Algorithm better than men at recognizing micro-expressions




Researchers at the Chinese Academy of Sciences have developed an algorithm that is as good as or better than men at recognizing micro-expressions. These are small, involuntary facial expressions that indicate emotions.

The training of the algorithm was challenging for the research team because the emotions have to be real and its expression by the observed to be suppressed. To achieve this, they left watching a group of subjects for a film that evokes certain emotions, while their faces were filmed with a high speed camera. They are instructed to not show their emotions. She was told that they do well, incentives, they must fill emotion shown by a large and boring form.

On the basis of the film provided the researchers a good idea of ​​what emotion at any time on the agenda. In this way the researchers could hear the algorithm learn what twitching in the face at the different feelings. As a starting point for the algorithm is a frame from the video containing no emotion in it.

The biggest challenge in building the algorithm lies in the size of the expressions. They are so small that the computer has difficulty recognizing them. As a solution, the researchers algorithm digitally enhance facial expression. Very slightly raised eyebrows be converted into an expression of extreme surprise. That makes it easier for the computer to identify the emotion. The image is also recorded in other color spaces to create emotions more visible. Besides rgb also be CIELuv and CIELab, and a new color space that the researchers tensor independent color space, or tics, call. This four-dimensional array makes the work of the algorithm as simple as possible.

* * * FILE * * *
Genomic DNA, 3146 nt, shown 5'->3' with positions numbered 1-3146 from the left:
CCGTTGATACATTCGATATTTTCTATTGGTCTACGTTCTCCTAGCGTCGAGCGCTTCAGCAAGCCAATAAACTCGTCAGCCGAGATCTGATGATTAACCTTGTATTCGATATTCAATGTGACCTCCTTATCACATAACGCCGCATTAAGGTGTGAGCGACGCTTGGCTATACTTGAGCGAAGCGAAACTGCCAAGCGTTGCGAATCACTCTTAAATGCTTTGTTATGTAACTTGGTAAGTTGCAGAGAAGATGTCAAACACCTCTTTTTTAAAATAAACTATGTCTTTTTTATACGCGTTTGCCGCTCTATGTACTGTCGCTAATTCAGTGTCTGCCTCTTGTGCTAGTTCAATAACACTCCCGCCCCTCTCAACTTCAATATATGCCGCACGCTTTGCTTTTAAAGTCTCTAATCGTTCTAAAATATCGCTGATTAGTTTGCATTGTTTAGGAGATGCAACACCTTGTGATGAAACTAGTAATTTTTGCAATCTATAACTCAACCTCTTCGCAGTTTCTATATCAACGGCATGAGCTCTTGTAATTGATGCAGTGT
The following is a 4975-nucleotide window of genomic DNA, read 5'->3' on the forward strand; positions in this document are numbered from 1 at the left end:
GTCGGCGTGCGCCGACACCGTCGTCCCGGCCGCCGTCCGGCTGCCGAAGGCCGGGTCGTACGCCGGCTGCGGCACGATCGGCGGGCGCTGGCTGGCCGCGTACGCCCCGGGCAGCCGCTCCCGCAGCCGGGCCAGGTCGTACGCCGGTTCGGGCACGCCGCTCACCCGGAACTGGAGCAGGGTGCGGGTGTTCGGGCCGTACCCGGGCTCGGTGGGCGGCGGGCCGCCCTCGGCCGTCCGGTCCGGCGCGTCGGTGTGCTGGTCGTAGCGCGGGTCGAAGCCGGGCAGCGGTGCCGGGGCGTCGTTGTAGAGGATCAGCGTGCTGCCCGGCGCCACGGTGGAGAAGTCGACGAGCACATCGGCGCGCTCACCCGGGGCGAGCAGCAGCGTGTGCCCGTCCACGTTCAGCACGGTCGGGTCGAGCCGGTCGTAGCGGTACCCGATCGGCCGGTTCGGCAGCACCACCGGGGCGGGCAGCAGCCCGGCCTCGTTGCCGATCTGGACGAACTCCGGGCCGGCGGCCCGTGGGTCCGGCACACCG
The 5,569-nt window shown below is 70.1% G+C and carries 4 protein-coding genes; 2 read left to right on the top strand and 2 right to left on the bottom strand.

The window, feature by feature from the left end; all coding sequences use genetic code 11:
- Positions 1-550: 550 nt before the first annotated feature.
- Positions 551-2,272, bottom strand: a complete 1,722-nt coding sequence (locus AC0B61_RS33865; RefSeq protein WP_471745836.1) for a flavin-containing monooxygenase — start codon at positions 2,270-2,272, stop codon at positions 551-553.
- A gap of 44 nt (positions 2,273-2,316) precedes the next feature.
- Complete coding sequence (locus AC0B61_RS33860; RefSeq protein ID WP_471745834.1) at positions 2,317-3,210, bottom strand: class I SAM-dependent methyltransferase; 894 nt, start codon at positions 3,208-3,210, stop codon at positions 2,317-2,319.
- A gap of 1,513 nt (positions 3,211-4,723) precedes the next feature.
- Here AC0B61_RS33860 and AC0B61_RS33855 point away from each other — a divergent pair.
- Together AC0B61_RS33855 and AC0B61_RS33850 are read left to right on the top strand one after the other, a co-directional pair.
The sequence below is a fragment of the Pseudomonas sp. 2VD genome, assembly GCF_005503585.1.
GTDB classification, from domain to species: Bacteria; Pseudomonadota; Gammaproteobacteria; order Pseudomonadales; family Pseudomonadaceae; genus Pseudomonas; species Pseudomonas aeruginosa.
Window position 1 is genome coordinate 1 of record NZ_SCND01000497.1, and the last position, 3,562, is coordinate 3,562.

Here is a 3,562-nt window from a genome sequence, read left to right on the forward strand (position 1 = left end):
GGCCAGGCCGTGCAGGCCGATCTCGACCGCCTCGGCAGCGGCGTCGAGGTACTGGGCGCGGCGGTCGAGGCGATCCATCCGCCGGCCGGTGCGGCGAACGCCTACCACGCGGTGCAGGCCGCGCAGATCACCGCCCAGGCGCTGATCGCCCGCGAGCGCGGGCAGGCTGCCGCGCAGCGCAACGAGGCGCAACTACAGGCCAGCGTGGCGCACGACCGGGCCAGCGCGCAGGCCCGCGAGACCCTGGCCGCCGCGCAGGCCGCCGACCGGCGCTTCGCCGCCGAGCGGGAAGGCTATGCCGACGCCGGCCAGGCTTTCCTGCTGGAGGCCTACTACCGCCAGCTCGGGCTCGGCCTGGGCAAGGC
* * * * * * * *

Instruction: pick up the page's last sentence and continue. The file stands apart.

micro-expressions algorithm
Image: MIT Technology Review

When the trained algorithm to compete with the human ability to identify micro-expressions, it is at least more or less equal on. When the algorithm and 15 human opponents are instructed to identify both micro-expressions in the above video recording as appoint, both sides scored about the same. When there are frames to be packed which predetermination which is shown a micro-expression, the algorithm outperforms the human opponents.

The researchers believe that the algorithm may be applied to such things as lie detection, mental health and law enforcement. The research was published in IEEE Transactions on Image Processing.


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